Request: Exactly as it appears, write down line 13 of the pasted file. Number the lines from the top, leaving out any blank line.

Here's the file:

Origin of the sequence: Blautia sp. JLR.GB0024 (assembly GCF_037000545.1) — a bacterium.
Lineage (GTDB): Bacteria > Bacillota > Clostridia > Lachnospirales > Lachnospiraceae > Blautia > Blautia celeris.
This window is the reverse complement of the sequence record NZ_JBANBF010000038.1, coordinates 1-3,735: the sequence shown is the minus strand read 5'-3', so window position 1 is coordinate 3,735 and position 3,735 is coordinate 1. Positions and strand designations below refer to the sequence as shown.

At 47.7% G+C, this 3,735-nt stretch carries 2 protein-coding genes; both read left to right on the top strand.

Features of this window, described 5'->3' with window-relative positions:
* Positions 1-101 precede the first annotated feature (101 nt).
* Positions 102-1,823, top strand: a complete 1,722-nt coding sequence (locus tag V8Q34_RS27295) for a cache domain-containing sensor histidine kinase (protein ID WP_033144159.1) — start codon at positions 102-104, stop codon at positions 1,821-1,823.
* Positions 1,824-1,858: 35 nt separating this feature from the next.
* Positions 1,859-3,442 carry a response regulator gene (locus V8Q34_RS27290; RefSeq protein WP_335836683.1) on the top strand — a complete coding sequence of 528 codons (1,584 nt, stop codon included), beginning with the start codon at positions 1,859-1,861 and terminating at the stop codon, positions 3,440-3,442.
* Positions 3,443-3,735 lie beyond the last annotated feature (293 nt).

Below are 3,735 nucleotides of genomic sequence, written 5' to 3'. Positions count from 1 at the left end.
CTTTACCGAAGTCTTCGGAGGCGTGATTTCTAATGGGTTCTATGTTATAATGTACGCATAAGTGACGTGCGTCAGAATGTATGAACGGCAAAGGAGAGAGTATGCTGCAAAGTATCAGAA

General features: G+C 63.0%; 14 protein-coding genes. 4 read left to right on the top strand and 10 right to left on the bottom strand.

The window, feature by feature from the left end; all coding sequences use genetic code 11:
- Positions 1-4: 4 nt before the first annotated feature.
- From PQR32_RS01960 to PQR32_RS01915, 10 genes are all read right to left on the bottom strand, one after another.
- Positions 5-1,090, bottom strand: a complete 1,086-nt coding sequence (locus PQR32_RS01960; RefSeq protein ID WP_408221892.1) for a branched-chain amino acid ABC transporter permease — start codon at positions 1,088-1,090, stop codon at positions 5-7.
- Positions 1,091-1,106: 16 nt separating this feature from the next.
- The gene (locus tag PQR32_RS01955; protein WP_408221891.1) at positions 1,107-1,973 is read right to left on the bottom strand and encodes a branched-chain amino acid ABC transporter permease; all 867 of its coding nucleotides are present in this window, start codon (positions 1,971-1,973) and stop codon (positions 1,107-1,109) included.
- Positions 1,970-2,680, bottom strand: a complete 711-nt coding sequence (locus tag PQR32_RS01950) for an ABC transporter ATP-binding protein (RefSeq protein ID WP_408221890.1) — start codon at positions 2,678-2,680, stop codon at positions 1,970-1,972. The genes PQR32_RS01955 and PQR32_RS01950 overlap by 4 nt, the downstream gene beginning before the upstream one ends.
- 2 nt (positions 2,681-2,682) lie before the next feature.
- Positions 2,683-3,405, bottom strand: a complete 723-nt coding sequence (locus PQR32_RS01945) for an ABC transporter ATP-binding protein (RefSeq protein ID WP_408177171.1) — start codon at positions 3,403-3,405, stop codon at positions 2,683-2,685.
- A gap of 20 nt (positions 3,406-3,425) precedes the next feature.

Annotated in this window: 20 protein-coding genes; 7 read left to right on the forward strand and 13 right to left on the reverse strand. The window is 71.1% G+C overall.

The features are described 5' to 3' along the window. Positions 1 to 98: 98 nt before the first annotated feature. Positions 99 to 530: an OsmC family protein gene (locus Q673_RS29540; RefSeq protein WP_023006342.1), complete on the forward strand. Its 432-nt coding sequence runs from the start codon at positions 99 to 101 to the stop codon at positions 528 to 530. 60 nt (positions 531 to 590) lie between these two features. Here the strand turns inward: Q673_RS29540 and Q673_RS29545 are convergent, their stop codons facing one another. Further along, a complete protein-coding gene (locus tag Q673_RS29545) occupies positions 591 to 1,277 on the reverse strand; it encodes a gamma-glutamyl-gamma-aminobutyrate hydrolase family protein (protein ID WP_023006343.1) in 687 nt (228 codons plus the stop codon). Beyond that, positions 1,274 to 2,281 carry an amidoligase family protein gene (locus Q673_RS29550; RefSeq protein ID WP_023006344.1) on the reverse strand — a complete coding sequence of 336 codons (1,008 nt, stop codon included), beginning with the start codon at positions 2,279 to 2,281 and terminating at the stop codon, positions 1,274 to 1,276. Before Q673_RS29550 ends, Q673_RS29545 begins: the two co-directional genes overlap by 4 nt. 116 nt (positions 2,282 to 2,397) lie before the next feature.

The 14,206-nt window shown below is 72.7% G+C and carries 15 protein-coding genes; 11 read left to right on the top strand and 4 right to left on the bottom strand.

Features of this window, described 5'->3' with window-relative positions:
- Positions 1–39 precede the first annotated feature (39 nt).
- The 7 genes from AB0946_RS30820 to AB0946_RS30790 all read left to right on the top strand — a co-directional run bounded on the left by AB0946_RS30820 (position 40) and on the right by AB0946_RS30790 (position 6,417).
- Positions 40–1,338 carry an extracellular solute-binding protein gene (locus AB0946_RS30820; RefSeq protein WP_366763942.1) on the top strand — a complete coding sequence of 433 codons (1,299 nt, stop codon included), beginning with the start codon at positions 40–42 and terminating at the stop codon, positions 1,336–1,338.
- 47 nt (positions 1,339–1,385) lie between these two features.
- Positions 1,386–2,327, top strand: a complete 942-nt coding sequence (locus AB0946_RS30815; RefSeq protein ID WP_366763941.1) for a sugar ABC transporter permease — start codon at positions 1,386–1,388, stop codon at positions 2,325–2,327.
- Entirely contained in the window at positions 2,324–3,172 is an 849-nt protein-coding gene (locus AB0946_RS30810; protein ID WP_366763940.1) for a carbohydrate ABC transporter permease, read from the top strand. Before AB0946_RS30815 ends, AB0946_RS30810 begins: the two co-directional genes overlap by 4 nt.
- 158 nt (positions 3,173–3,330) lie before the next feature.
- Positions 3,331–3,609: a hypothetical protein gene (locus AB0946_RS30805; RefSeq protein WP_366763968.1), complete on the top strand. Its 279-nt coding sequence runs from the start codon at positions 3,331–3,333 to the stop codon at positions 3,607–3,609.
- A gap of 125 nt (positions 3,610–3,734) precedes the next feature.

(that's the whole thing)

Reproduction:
General features: G+C 63.0%; 14 protein-coding genes. 4 read left to right on the top strand and 10 right to left on the bottom strand.